Sony May Allow Players To Merge Faces With In-Game Characters
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Sony Interactive Entertainment was recently awarded a patent for a system that enables players to merge their own facial features with in-game characters using a selfie taken from their mobile phones.
The patent introduces customisable attributes for the character’s face, such as colour and age modification, as well as the ability to alter dialogue and voice by incorporating the player’s recorded voice or text input.
Players can scan a quick response (QR) code with their phone’s camera, triggering a picture application that captures their image and sends it to a server, which then alters the video game character’s face based on the player’s picture and sends it back to the player’s device.
The system includes a sharing application that allows players to send the image of the altered character with their face to other users, who can display it on their own devices.
The system can generate videos that incorporate the player’s voice, and it has the potential to modify entire video game scenes based on the player’s preferences, including changing dialogues to use the player’s name or custom text.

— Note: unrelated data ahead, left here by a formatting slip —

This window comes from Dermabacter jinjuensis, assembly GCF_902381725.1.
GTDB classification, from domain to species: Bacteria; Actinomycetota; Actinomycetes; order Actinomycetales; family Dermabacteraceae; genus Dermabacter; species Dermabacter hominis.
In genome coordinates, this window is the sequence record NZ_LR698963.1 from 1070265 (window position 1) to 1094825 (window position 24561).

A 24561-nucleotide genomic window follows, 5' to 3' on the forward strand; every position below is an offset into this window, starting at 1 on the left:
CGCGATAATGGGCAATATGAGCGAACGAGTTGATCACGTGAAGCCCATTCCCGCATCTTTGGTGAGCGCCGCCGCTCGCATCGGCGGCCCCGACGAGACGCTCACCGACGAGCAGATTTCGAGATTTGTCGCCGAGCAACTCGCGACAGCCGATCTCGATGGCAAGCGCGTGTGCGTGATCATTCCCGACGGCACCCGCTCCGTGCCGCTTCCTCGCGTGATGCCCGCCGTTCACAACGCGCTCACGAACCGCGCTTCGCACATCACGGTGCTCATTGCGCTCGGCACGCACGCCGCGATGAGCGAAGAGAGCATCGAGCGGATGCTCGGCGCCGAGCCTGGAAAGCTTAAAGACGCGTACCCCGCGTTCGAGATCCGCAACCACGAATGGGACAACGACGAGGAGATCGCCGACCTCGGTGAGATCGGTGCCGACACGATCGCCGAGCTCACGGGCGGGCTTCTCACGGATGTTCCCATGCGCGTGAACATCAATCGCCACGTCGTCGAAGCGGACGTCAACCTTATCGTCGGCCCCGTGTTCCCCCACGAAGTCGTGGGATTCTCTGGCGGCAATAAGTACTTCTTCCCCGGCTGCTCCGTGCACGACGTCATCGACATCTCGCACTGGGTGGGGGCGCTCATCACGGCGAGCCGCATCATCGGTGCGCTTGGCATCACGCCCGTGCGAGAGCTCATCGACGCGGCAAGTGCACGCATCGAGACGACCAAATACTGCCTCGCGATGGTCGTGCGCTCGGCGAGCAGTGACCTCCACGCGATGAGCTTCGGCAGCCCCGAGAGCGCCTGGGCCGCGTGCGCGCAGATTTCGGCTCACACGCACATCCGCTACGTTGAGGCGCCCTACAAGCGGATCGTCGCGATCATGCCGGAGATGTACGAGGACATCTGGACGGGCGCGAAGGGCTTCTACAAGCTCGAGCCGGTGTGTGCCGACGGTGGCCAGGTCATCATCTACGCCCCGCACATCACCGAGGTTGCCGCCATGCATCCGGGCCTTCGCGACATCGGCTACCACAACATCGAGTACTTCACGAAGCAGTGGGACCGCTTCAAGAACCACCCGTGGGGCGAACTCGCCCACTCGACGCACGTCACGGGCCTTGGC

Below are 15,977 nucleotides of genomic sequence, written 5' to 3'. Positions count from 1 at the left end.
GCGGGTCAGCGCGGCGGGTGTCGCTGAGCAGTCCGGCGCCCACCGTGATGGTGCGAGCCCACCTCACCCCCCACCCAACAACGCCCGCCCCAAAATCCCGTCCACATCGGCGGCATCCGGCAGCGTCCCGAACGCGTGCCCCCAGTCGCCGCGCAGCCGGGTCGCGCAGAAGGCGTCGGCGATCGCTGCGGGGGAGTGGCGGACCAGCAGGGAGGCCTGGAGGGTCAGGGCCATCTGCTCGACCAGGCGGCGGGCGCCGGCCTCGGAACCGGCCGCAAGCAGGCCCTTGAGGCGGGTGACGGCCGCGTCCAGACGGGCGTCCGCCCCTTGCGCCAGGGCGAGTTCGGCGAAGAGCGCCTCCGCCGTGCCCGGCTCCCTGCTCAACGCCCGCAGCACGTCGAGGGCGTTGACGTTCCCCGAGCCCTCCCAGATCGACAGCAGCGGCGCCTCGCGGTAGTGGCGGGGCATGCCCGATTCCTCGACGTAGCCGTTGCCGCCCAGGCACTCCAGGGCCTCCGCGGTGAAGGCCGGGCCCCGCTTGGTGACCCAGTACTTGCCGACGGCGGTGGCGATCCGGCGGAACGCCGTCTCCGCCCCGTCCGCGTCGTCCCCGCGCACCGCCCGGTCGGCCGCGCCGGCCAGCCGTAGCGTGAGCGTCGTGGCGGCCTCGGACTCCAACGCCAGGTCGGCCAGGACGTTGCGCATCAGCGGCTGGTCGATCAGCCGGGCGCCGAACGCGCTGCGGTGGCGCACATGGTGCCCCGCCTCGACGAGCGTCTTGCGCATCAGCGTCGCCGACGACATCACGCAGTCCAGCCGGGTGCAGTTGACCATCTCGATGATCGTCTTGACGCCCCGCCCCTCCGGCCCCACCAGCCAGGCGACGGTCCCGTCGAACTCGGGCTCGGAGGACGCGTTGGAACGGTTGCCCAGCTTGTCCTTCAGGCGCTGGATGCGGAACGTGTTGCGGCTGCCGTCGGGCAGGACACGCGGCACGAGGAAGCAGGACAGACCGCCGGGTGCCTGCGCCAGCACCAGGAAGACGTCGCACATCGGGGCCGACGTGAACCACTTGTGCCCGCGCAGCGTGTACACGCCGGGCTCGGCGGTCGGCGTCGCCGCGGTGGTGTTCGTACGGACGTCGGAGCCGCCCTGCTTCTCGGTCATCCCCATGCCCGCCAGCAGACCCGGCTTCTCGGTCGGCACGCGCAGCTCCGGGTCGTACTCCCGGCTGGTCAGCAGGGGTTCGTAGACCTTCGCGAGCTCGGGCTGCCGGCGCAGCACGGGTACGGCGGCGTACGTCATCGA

Sony Interactive Entertainment has recently unveiled a patent titled “TECHNIQUES FOR COMBINING USER’S FACE WITH GAME CHARACTER AND SHARING ALTERED CHARACTER,” which was filed in January 2022 and published earlier this month. The patent outlines a unique system that allows players to merge their own facial features with those of in-game characters using a selfie captured from their mobile phones.
Furthermore, the patent goes beyond mere facial merging and introduces the concept of customisable attributes for the character’s face, including options to modify colour and age. It also offers the ability to alter dialogue and voice by incorporating the player’s recorded voice or text input. The resulting modified character, featuring the player’s face, can then be displayed on a screen and possibly seamlessly integrated into the gameplay experience.